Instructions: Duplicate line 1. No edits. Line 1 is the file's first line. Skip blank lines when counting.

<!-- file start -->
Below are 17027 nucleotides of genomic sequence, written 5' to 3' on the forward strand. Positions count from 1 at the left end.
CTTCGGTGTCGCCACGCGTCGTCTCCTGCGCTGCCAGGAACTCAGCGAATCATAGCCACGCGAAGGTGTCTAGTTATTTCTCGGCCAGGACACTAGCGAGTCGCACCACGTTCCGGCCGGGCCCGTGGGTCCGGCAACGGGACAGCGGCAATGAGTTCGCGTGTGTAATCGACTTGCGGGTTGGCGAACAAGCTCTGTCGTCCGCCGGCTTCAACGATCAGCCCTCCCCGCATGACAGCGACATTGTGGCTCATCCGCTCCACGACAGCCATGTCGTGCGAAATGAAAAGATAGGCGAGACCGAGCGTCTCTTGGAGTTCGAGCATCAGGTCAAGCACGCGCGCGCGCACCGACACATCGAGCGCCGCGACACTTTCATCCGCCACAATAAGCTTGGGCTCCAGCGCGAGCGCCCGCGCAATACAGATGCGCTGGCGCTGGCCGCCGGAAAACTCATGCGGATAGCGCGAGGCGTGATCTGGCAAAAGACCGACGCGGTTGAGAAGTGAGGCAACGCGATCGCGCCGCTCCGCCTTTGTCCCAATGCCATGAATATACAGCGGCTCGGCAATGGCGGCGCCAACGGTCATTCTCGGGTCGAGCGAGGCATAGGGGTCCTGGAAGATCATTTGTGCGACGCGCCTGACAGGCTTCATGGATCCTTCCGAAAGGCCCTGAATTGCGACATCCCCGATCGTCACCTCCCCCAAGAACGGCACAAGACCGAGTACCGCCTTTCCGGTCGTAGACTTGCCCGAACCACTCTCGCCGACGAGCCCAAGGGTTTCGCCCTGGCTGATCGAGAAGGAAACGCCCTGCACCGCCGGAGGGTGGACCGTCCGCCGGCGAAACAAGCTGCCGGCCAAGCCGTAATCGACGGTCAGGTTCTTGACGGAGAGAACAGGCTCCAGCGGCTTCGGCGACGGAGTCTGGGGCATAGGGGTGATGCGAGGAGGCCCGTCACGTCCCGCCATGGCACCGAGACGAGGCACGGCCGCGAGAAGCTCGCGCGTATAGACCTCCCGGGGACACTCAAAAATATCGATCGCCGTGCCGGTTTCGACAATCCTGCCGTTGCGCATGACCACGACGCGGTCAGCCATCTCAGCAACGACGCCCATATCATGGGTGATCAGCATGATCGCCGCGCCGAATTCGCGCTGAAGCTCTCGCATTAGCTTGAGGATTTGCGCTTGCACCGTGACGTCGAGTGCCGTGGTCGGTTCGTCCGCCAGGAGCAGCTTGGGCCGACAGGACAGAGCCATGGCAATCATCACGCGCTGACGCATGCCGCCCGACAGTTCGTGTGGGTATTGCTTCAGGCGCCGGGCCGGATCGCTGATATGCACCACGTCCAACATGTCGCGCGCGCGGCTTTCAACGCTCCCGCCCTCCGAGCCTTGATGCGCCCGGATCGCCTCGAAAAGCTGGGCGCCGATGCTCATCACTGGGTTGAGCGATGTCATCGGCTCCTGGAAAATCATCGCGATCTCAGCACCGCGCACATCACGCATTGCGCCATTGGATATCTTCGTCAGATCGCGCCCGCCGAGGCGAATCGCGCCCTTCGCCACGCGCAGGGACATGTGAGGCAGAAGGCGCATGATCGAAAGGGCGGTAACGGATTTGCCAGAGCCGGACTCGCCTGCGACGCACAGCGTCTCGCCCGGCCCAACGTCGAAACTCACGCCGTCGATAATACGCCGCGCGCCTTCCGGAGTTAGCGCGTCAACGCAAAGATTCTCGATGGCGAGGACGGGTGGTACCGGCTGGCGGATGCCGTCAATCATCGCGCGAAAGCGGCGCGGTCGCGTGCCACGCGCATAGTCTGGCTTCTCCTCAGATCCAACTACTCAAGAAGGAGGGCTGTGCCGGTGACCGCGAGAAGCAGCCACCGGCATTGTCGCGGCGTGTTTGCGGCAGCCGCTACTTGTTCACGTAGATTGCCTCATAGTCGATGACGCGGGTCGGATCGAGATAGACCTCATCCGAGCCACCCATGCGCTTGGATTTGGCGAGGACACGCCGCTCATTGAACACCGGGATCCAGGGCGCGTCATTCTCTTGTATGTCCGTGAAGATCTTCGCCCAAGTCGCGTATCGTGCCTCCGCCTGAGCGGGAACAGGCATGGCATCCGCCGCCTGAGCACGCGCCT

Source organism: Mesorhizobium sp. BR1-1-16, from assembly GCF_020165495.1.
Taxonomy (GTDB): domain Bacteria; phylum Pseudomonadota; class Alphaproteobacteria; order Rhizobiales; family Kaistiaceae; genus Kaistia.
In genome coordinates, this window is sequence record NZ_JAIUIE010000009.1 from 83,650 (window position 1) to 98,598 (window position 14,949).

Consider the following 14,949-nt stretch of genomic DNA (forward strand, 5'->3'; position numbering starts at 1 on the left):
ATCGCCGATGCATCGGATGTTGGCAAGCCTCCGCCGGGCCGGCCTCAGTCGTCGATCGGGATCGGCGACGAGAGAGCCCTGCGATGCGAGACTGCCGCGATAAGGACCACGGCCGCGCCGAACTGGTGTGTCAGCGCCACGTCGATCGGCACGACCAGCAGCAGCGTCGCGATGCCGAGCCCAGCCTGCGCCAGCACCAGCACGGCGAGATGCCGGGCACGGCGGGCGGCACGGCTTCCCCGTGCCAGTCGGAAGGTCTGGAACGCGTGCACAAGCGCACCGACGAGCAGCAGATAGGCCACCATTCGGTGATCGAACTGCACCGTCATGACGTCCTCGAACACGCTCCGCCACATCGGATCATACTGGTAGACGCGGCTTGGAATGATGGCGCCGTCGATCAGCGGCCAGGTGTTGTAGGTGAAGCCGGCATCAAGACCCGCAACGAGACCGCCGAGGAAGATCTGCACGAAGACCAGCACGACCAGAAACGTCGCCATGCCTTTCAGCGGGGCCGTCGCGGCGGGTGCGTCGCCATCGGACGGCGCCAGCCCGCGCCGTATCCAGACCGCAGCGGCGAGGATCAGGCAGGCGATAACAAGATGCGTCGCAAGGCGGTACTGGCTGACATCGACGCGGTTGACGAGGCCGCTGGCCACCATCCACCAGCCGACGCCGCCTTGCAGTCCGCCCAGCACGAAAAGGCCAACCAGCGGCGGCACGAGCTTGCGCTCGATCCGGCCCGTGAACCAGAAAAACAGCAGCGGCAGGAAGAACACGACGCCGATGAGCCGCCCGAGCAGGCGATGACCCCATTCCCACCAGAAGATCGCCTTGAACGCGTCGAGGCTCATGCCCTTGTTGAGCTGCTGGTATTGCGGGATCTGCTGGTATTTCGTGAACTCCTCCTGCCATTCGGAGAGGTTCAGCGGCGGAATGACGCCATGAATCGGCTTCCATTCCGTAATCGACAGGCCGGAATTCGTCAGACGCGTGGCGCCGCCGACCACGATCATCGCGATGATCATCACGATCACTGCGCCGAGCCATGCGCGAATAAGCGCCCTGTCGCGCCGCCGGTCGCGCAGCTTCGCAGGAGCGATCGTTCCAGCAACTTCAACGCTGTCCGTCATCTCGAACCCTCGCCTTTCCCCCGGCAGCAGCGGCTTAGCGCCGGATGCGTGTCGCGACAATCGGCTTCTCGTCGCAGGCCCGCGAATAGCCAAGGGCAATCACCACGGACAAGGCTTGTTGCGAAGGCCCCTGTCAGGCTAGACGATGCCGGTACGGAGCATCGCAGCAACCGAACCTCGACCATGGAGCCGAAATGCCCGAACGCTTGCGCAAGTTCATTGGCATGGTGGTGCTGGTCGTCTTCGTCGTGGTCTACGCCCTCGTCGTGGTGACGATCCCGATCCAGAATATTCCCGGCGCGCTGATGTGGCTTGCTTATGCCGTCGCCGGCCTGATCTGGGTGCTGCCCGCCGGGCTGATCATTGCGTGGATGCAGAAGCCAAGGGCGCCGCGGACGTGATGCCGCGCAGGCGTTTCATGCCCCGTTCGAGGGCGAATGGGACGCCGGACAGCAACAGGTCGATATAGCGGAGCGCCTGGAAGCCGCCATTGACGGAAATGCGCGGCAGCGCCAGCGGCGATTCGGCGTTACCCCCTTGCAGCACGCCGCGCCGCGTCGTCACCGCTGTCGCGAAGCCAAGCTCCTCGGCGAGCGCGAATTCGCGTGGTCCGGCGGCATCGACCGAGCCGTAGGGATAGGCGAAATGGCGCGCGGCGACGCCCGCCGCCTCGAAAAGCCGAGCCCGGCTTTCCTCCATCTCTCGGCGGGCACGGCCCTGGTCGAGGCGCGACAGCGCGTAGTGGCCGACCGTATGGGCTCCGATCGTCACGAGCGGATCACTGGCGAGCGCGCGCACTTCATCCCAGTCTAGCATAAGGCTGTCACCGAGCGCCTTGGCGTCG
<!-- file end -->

Below are 17027 nucleotides of genomic sequence, written 5' to 3' on the forward strand. Positions count from 1 at the left end.